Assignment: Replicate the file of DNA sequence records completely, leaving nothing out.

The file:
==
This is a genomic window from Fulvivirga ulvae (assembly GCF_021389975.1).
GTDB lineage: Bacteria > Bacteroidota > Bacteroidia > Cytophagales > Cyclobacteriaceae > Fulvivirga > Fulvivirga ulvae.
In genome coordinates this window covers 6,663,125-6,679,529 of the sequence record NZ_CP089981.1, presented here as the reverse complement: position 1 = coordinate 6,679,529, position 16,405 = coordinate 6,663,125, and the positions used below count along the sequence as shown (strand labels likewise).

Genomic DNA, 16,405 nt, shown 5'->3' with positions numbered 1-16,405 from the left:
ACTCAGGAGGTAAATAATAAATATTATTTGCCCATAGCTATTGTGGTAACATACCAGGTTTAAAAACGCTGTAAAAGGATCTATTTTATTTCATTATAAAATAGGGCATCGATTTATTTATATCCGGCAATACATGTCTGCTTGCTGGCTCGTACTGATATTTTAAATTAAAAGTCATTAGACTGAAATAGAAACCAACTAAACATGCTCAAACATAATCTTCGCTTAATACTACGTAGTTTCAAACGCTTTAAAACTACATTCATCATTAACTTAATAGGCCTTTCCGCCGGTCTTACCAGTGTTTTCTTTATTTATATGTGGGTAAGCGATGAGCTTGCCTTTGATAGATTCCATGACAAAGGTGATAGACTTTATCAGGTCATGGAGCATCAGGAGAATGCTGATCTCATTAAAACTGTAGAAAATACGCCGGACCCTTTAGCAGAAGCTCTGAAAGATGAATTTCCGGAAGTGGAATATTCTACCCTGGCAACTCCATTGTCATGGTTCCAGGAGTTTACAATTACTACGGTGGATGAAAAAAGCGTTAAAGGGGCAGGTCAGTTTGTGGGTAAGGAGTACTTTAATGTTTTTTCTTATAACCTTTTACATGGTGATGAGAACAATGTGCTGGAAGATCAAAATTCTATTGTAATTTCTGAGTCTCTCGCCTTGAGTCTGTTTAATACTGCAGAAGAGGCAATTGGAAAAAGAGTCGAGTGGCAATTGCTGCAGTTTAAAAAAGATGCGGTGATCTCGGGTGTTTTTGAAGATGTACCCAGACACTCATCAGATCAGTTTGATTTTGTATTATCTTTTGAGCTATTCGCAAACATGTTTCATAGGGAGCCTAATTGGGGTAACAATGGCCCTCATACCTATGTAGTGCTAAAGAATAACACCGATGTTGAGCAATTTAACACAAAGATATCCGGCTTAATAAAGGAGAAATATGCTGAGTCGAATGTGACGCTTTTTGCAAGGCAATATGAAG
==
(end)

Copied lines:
This is a genomic window from Fulvivirga ulvae (assembly GCF_021389975.1).
GTDB lineage: Bacteria > Bacteroidota > Bacteroidia > Cytophagales > Cyclobacteriaceae > Fulvivirga > Fulvivirga ulvae.
In genome coordinates this window covers 6,663,125-6,679,529 of the sequence record NZ_CP089981.1, presented here as the reverse complement: position 1 = coordinate 6,679,529, position 16,405 = coordinate 6,663,125, and the positions used below count along the sequence as shown (strand labels likewise).

Genomic DNA, 16,405 nt, shown 5'->3' with positions numbered 1-16,405 from the left:
ACTCAGGAGGTAAATAATAAATATTATTTGCCCATAGCTATTGTGGTAACATACCAGGTTTAAAAACGCTGTAAAAGGATCTATTTTATTTCATTATAAAATAGGGCATCGATTTATTTATATCCGGCAATACATGTCTGCTTGCTGGCTCGTACTGATATTTTAAATTAAAAGTCATTAGACTGAAATAGAAACCAACTAAACATGCTCAAACATAATCTTCGCTTAATACTACGTAGTTTCAAACGCTTTAAAACTACATTCATCATTAACTTAATAGGCCTTTCCGCCGGTCTTACCAGTGTTTTCTTTATTTATATGTGGGTAAGCGATGAGCTTGCCTTTGATAGATTCCATGACAAAGGTGATAGACTTTATCAGGTCATGGAGCATCAGGAGAATGCTGATCTCATTAAAACTGTAGAAAATACGCCGGACCCTTTAGCAGAAGCTCTGAAAGATGAATTTCCGGAAGTGGAATATTCTACCCTGGCAACTCCATTGTCATGGTTCCAGGAGTTTACAATTACTACGGTGGATGAAAAAAGCGTTAAAGGGGCAGGTCAGTTTGTGGGTAAGGAGTACTTTAATGTTTTTTCTTATAACCTTTTACATGGTGATGAGAACAATGTGCTGGAAGATCAAAATTCTATTGTAATTTCTGAGTCTCTCGCCTTGAGTCTGTTTAATACTGCAGAAGAGGCAATTGGAAAAAGAGTCGAGTGGCAATTGCTGCAGTTTAAAAAAGATGCGGTGATCTCGGGTGTTTTTGAAGATGTACCCAGACACTCATCAGATCAGTTTGATTTTGTATTATCTTTTGAGCTATTCGCAAACATGTTTCATAGGGAGCCTAATTGGGGTAACAATGGCCCTCATACCTATGTAGTGCTAAAGAATAACACCGATGTTGAGCAATTTAACACAAAGATATCCGGCTTAATAAAGGAGAAATATGCTGAGTCGAATGTGACGCTTTTTGCAAGGCAATATGAAG